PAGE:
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Bloomington bans Bible, but welcomes Buddha
WorldNetDaily.com ^ | October 19, 2007

Posted on 10/19/2007 3:35:41 AM PDT by Man50D

Buddha is welcome but the Bible is banned at the Bloomington, Ind., city hall after officials booted a display of the Ten Commandments erected by Christians wanting equal treatment with the Far East religion promoted by the Dalai Lama.

A WND request for comment from Mayor Mark Kruzan wasn't immediately returned but a team of Christians upset over the promotion of Buddhism told WND they are seeking legal advice about their next step.

The dispute arose over a display of religious statues of Buddha and other items, including religious cloth paintings, erected in the Bloomington City Hall to coincide with a coming visit of the Dalai Lama, Tibet's leader of Buddhism.

Amy Bernitt, one of the Christians who made arrangements for the Ten Commandments to be made available for a similar display about Christianity, told WND a few hours after the stone tablets were delivered for display in City Hall, "I got a very rude call from public works, telling us the Ten Commandments had been taken down and we need to come get them."

The tablets were delivered and set up by a volunteer team of Christians after city officials declined to respond to the group's multiple telephone and e-mail requests about the procedure used to erect the Buddhist display.

At the installation of the Christian symbol, according to the local Herald Times newspaper, Jim Billingsley read a statement explaining what was going on.

"These commandments are our symbol of peace, and we want to include them with the city's display to promote religious enlightenment. We want to be clear that we do not agree with the ideology of the Dalai Lama or Buddhist beliefs – we are Christians and believe in one God, our Lord and Savior Jesus Christ," he said.

(Excerpt) Read more at worldnetdaily.com ...


TOPICS: News/Current Events
KEYWORDS: bloomington; buddha; dalailama; indiana; tencommandments

1 posted on 10/19/2007 3:35:43 AM PDT by Man50D
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To: Man50D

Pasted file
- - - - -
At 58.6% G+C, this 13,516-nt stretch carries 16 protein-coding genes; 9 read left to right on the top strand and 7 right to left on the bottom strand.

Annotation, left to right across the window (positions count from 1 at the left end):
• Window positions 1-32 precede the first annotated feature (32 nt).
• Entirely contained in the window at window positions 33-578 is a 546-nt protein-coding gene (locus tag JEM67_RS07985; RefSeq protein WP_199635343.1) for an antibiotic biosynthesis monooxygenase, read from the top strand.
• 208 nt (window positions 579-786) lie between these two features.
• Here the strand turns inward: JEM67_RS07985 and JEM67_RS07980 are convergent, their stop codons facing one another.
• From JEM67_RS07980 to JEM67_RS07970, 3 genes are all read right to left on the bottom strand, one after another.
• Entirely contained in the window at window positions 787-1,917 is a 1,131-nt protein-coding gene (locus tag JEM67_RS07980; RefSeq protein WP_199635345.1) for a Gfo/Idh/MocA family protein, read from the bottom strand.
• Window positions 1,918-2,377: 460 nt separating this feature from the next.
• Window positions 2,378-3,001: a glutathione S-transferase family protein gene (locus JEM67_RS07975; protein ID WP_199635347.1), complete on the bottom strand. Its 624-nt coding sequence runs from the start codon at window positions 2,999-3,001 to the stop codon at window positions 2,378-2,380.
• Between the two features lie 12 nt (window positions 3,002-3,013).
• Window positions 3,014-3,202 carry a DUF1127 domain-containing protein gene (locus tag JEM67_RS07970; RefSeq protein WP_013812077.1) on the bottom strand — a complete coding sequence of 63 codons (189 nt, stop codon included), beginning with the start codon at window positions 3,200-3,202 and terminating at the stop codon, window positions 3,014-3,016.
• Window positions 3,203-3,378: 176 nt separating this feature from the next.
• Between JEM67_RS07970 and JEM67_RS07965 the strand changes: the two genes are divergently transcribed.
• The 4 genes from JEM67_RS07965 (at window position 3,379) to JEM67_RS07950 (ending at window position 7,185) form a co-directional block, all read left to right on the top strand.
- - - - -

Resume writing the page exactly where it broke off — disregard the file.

Idiots.
They must be drinking allll that corn!


2 posted on 10/19/2007 3:38:22 AM PDT by Flintlock (-)
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To: Man50D

why not call in the ACLU? don’t they safeguard our children from the evil influences of religion? \sarcasm.


3 posted on 10/19/2007 3:40:35 AM PDT by camle (keep your mind open and somebody will fill it full of something for you)
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To: Man50D
Were the Buddhist statues just put up temporarily to mark the visit, and then taken down?

If so, I don't see the need to constantly push for "equal time". So they marked the visit of a Buddhist, so what? The Ten Commandments are available all the time.

4 posted on 10/19/2007 3:40:47 AM PDT by Darkwolf377 (Pro-Life atheist Bostonian. If I don't respond it might be because you sent me something stupid)
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To: Man50D

Bloomington is home of Indiana university so not surprised.


5 posted on 10/19/2007 3:44:02 AM PDT by newfreep ("Liberalism is just Communism sold by the drink." - P.J. O'Rourke)
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To: Man50D

The last time I checked, the Buddhists were NOT chopping heads, or advocating my death.


6 posted on 10/19/2007 4:00:37 AM PDT by BuffaloJack (Before the government can give you a dollar it must first take it from another American)
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To: Man50D
More important than the religious aspect, is the fact that this display is not only going to antagonize
all of Christendom, it is going to outrage our best friends,

the Chinese Communists.

7 posted on 10/19/2007 4:50:03 AM PDT by trickyricky
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To: Darkwolf377
If City Hall is no place to display the Ten Commandments (though they are the bedrock of Western jurisprudence) because they are religious and that violates the alleged “separation of church and state,” then City Hall is no place to display any other religious items, whether temporary or not.